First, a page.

Sustainability has taken hold in the salmon farming industry like never before. Companies have jumped, for the most part, on the transparency bandwagon and there are a steady drumbeat of efforts to improve fish mortality, sea lice counts, antibiotic use, marine feed ingredients ratio, certification and environmental licenses from all producing countries.
But among the challenges, one of the biggest -- certainly from a social license and financial point of view -- is escapes.
Farmed salmon escapes have been a part of the industry since its very inception, and while huge advances in technology have made escapes less likely, they still happen, and sometimes with disastrous results.
Marine Harvest Chile recently reported the latest major escape. A total 680,000 Atlantic salmon* broke free from one of the company’s sites, which held 930,000 fish, after consecutive days of strong winds during which no one was able to access the site.
As soon as conditions improved, the company was able to rescue 250,000 fish from the damaged pens and transferred them to nearby farms, but the rest swam loose.
As of July 19, 44,000 salmon had been recaptured, but more than 600,000 fish remained missing.
-- Scroll down for full list of recorded major escapes
The biggest and baddest
Over the past two decades, some 20 major Atlantic salmon escapes -- of more than 100,000 escapees --have been registered across the world. However, salmon escapes below 100,000 fish are even more common and frequent in all farming areas.
IntraFish has compiled a list with the largest ever-recorded escapes of Atlantic salmon with a bottom cap of 100,000 fish, looking at dates, companies, and reasons for the escape (scroll down for the full list).
Although conditions causing the escapes are normally extreme -- salmon farming companies know that no excuse is a good one.
“Ultimately, we have the responsibility for keeping our stock secure,” Grant Cumming, managing director Grieg Seafood Shetland, told IntraFish.
“It is worth noting that while there may be an environmental cost to fish escapes there is also a huge financial cost to salmon farmers if they have a fish escape," he said. "It is not in our interests to lose valuable fish and we work hard to prevent escapes.”
While some companies have reported isolated events, others have reported repeated events at different locations.
Meanwhile, there are many major salmon farmers in all key producing areas which have not reported any major escapes in the past two decades.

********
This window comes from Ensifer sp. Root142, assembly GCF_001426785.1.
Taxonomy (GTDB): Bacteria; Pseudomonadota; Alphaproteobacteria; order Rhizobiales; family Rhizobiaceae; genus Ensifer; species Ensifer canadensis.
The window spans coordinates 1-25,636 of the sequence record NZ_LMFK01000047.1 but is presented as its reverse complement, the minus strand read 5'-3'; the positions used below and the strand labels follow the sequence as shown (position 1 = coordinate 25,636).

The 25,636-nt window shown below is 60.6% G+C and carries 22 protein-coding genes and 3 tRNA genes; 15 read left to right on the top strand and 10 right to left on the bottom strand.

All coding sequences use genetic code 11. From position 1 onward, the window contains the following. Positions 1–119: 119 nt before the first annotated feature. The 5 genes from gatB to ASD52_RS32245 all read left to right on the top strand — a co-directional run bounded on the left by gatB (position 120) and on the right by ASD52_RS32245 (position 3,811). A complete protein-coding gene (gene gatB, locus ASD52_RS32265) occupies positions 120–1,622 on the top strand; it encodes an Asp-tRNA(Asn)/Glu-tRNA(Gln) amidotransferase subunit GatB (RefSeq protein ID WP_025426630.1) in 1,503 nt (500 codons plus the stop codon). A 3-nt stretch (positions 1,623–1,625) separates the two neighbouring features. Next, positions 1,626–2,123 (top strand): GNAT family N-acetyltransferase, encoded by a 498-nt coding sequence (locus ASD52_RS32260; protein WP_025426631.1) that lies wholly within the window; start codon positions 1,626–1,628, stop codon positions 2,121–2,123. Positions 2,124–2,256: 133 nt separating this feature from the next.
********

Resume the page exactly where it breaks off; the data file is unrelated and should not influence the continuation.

Altogether, the events listed in this report add up to more than 4 million Atlantic salmon escapes.
-- Scroll down for full list of recorded major escapes
Is it a financial matter?
Despite transparency, fish escapes are today as common as they have ever been, and strong insurance coverage could in many cases make more financial sense than the implementation of costly measures.
Some practices currently deployed to prevent escapes are:
- Strong risk assessment systems covering all fish farming and wellboat operations; high standards of containment.
- Ensuring all equipment meets the required standards and is appropriate for the individual site challenges.
- Well-trained and experienced staff capable of making the right decisions when it comes to fish handling operations.
- Regular inspection of equipment to pick up on minor issues before they become a big problem. Site-specific servicing and replacement programs for all equipment.
- High levels of anti-predation measures to deter predators from trying to enter the pens.
- The review of systems in the event of a fish escape.
A source from the Chilean farming industry told IntraFish the escapes are very damaging for a company, highlighting that businesses should not skimp on measures to avoid them.
“Companies have the responsibility to understand the specific conditions and location of their centers, to monitor the strength and direction of the currents, to assess sea conditions in a regular basis and strengthen structures where necessary,” the source said.
What are the environmental risks?
Among the main environmental challenges is the potential impact of farmed species on wild stocks which in some cases could threaten native species and their genetics (this is primarily a concern in the Atlantic, where a small but significant run of wild Atlantic salmon still exists across a handful of countries.